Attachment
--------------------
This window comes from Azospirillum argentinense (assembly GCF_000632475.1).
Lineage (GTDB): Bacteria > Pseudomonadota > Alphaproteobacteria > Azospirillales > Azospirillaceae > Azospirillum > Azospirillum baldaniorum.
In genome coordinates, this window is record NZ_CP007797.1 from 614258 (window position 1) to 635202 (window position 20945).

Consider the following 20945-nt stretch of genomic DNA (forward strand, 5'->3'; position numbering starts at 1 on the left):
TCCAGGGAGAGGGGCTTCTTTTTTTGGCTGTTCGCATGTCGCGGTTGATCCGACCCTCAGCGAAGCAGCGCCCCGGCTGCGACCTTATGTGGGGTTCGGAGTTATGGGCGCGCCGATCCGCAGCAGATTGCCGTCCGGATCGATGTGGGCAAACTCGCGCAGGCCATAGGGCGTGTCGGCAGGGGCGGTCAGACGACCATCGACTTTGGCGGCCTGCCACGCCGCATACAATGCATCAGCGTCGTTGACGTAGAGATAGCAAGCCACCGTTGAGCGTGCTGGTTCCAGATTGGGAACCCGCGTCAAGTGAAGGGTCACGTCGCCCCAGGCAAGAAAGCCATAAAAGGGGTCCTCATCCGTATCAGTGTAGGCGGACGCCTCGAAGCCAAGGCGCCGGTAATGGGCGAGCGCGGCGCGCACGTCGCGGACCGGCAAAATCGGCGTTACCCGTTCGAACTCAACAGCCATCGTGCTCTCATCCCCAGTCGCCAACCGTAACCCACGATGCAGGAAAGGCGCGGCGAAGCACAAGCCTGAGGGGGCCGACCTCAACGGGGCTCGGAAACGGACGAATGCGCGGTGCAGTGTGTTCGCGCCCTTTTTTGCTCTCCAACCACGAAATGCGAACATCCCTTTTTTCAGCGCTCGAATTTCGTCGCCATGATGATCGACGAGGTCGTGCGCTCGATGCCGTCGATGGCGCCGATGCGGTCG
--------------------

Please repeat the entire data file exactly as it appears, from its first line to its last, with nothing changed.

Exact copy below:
This window comes from Azospirillum argentinense (assembly GCF_000632475.1).
Lineage (GTDB): Bacteria > Pseudomonadota > Alphaproteobacteria > Azospirillales > Azospirillaceae > Azospirillum > Azospirillum baldaniorum.
In genome coordinates, this window is record NZ_CP007797.1 from 614258 (window position 1) to 635202 (window position 20945).

Consider the following 20945-nt stretch of genomic DNA (forward strand, 5'->3'; position numbering starts at 1 on the left):
TCCAGGGAGAGGGGCTTCTTTTTTTGGCTGTTCGCATGTCGCGGTTGATCCGACCCTCAGCGAAGCAGCGCCCCGGCTGCGACCTTATGTGGGGTTCGGAGTTATGGGCGCGCCGATCCGCAGCAGATTGCCGTCCGGATCGATGTGGGCAAACTCGCGCAGGCCATAGGGCGTGTCGGCAGGGGCGGTCAGACGACCATCGACTTTGGCGGCCTGCCACGCCGCATACAATGCATCAGCGTCGTTGACGTAGAGATAGCAAGCCACCGTTGAGCGTGCTGGTTCCAGATTGGGAACCCGCGTCAAGTGAAGGGTCACGTCGCCCCAGGCAAGAAAGCCATAAAAGGGGTCCTCATCCGTATCAGTGTAGGCGGACGCCTCGAAGCCAAGGCGCCGGTAATGGGCGAGCGCGGCGCGCACGTCGCGGACCGGCAAAATCGGCGTTACCCGTTCGAACTCAACAGCCATCGTGCTCTCATCCCCAGTCGCCAACCGTAACCCACGATGCAGGAAAGGCGCGGCGAAGCACAAGCCTGAGGGGGCCGACCTCAACGGGGCTCGGAAACGGACGAATGCGCGGTGCAGTGTGTTCGCGCCCTTTTTTGCTCTCCAACCACGAAATGCGAACATCCCTTTTTTCAGCGCTCGAATTTCGTCGCCATGATGATCGACGAGGTCGTGCGCTCGATGCCGTCGATGGCGCCGATGCGGTCG